A sapphire ring found in a Yorkshire field by a metal detecting enthusiast may have been owned by royalty in the 5th and 6th centuries, experts said today. Archaeologists say that nothing like the Escrick Ring from that period has ever been found in the UK before. Experts suggested the ring was made in Europe, possibly France, and that it would have belonged to a king, leader or consort - not a bishop which was a previous theory. History, Sapphire Rings, Yorkshire Museums, Metals, Gold Rings, Jewelry, Jewels, Anglo Saxon, Antiques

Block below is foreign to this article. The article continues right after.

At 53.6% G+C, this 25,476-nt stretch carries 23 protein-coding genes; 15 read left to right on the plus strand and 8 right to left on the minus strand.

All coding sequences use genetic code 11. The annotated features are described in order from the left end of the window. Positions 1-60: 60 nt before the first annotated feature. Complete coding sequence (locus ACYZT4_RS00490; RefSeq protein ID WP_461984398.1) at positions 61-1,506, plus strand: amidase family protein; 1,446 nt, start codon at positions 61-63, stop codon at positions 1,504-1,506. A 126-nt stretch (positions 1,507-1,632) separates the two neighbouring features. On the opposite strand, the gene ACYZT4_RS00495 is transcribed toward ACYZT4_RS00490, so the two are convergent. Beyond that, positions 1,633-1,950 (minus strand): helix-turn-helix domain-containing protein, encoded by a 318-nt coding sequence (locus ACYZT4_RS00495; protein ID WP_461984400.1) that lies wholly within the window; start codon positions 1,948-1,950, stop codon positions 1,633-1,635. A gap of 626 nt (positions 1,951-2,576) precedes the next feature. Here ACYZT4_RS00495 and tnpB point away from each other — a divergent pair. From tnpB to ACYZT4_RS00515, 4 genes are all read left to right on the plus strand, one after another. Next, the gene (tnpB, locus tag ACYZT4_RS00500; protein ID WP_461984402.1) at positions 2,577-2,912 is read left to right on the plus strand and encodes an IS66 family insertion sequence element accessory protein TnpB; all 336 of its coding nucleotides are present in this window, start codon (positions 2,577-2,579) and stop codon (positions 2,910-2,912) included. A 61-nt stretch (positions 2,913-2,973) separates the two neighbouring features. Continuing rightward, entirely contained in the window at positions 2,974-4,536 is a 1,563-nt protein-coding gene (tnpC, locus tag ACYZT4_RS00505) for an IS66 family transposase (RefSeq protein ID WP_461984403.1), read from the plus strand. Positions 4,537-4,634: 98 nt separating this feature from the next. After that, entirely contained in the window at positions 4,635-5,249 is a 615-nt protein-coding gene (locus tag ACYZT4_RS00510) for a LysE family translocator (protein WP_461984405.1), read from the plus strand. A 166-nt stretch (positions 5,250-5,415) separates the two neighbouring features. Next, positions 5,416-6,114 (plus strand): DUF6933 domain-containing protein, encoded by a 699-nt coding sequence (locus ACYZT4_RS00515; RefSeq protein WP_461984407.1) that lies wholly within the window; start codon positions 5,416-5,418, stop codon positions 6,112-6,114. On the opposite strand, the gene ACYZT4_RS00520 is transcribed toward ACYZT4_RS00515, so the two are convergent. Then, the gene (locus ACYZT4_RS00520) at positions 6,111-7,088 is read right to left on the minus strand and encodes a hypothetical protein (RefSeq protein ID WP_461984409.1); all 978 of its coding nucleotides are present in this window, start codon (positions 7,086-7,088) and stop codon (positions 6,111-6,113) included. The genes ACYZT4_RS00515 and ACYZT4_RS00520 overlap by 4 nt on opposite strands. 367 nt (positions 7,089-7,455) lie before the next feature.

Ring, late 6th–early 5th century b.c., Etruscan, Gilt silver “This ring testifies to the complexity of artistic interconnection at the end of the Archaic period. The bezel is in the form of a cartouche, a shape ultimately of Egyptian origin that the Phoenicians disseminated in the western Mediterranean. The three mythological creatures that decorate it—winged lion, siren, and scarab beetle—came from the East as well."
Finger Ring Date: 7th century Culture: Frankish Medium: Copper alloy, partial gilt, stone or glass paste cabochon